inverter question

Discussion in 'Homework Help' started by zeke13, Jun 18, 2010.

  1. zeke13

    Thread Starter New Member

    Jun 18, 2010
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    Hello everybody.The exam question was why before the inverter(between power lines and inverter)we measure 390 volts and 0.6 A but after the inverter(between inverter and motor)we measure 390 volts and 2.6 A.How can we explain the difference between these 2 currents...?
     
  2. bertus

    Administrator

    Apr 5, 2008
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    Hello,

    Can you post a schematic on how you did measure the currents and where?

    Bertus
     
  3. zeke13

    Thread Starter New Member

    Jun 18, 2010
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    actually the question has no schematic.the measurments were taken in the lab with voltometer and amperometer...imagine 3 boxes power line network-inverter-motor..
     
  4. zeke13

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    Jun 18, 2010
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  5. bertus

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  6. BillB3857

    Senior Member

    Feb 28, 2009
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    Waveshape can also have a tremendous effect on measuring both voltage and current. I would bet that the output waveform of the inverter is not a sine wave. Rather it will be more like variable width pulses of DC trying to approximate the power curve of a sine wave.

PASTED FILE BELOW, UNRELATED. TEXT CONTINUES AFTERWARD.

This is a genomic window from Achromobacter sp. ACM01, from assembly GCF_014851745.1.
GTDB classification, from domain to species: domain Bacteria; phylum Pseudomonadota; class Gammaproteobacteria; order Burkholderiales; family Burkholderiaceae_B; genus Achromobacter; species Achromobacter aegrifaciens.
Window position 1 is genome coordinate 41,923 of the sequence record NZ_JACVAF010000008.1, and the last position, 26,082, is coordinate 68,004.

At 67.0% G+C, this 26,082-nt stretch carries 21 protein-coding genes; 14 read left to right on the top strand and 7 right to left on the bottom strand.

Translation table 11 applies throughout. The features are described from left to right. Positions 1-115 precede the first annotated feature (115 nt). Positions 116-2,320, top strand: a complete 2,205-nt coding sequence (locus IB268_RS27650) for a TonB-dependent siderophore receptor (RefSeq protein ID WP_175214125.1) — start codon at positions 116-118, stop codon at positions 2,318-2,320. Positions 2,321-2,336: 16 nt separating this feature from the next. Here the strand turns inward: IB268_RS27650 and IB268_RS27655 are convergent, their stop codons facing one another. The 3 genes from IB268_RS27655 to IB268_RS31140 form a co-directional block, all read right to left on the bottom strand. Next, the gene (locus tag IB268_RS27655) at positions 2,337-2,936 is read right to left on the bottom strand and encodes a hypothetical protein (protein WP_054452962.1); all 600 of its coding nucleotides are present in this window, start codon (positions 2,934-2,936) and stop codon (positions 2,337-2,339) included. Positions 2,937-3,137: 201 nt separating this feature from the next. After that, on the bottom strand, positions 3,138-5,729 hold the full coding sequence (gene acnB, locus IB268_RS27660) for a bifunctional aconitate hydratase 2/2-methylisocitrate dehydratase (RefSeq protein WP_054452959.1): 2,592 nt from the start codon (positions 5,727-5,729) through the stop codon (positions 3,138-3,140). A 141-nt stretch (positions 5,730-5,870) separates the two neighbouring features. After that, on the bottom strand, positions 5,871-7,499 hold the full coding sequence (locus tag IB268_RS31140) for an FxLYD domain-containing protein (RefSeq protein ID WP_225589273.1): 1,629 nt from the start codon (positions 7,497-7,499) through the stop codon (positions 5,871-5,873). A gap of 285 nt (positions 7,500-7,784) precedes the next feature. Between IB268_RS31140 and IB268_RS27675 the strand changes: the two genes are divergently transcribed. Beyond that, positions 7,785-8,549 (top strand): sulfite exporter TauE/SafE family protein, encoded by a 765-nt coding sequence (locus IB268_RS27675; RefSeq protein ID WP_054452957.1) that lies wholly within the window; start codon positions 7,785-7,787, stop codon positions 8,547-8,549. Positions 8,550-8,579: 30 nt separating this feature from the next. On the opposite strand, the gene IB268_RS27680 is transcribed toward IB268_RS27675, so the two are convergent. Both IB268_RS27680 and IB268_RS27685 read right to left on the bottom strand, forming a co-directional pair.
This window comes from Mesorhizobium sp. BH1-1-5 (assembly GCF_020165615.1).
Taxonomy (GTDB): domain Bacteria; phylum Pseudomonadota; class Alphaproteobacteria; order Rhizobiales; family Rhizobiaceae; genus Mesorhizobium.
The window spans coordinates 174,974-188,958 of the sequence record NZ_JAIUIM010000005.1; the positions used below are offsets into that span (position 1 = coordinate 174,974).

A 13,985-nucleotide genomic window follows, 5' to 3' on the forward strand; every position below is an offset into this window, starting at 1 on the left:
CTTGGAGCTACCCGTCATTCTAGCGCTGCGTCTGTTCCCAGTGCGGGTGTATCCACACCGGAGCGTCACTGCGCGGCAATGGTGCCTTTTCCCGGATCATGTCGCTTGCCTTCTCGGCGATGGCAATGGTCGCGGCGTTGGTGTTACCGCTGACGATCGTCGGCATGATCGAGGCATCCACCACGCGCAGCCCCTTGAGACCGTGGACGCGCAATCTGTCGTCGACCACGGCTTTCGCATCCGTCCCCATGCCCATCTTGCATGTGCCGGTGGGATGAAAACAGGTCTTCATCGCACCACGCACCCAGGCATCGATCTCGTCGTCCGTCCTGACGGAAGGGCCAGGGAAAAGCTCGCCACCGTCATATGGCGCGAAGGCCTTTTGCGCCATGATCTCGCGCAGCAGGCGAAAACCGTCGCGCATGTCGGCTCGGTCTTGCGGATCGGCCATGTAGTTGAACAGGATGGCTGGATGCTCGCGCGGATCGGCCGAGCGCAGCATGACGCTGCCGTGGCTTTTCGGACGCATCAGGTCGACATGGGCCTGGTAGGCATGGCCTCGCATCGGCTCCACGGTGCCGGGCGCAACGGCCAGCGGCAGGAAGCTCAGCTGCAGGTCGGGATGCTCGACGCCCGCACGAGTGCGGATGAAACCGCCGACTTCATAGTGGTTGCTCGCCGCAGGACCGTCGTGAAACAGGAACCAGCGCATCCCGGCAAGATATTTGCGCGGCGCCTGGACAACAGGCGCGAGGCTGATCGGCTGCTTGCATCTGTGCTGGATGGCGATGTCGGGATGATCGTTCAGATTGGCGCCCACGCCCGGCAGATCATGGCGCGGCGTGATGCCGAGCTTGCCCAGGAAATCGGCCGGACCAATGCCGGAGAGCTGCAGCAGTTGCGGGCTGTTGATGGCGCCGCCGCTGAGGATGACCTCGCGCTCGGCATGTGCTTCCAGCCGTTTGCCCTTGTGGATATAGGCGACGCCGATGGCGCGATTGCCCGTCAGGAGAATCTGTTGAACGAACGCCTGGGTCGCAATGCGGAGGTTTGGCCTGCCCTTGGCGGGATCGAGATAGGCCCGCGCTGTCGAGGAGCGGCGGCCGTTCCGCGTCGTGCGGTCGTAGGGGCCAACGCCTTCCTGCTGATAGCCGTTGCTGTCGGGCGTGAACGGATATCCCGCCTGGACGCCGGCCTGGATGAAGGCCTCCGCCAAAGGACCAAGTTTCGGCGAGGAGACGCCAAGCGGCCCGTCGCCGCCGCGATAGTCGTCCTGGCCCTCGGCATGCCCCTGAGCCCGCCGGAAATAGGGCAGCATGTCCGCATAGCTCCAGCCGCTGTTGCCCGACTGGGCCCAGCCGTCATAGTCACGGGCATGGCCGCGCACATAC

7. retched

    AAC Fanatic!

    Dec 5, 2009
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    I was thinking along the same lines, billb3857.

    Zeke13, is this a "True Sine-Wave inverter" a "Modified Sine-Wave inverter" or just a "AC to DC inverter" ?

    The types of equipment that can use and the accuracy of the inversion is related directly to the type of output created by the inversion.
     
  8. zeke13

    Thread Starter New Member

    Jun 18, 2010
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    the inverter is dc to ac and the output voltage waveform is not true sine wave, but i think that the problem is that the ac motor which we use like a load has a very poor power factor 0.65 or 0.75 .
     
  9. retched

    AAC Fanatic!

    Dec 5, 2009
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    I just realized I posted "AC to DC inverter".. I obviously meant to say "DC to AC"

    As for the power factor, if your inverters sine wave "efficency" and the poor power factor of the motor may be the problem.

    The motor will try to draw many times its rated-run amperage when starting. If the sine wave isnt exactly where the motor expects, it wont have the umph to get moving from a stall. LRA or Locked Rotor Amps is the rating you will have to contend with when choosing an inverter. Also, the more finicky the motor, the more true of a sine wave you will need.
     
  10. zeke13

    Thread Starter New Member

    Jun 18, 2010
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    I just want to remind that the whole problem was a lab experiment,and the question was why there is such current difference...also the A.C motor has no mechanical load during the experiment..My conclusion is that the difference comes from the power factor from the formula p=^3VIcosa
     
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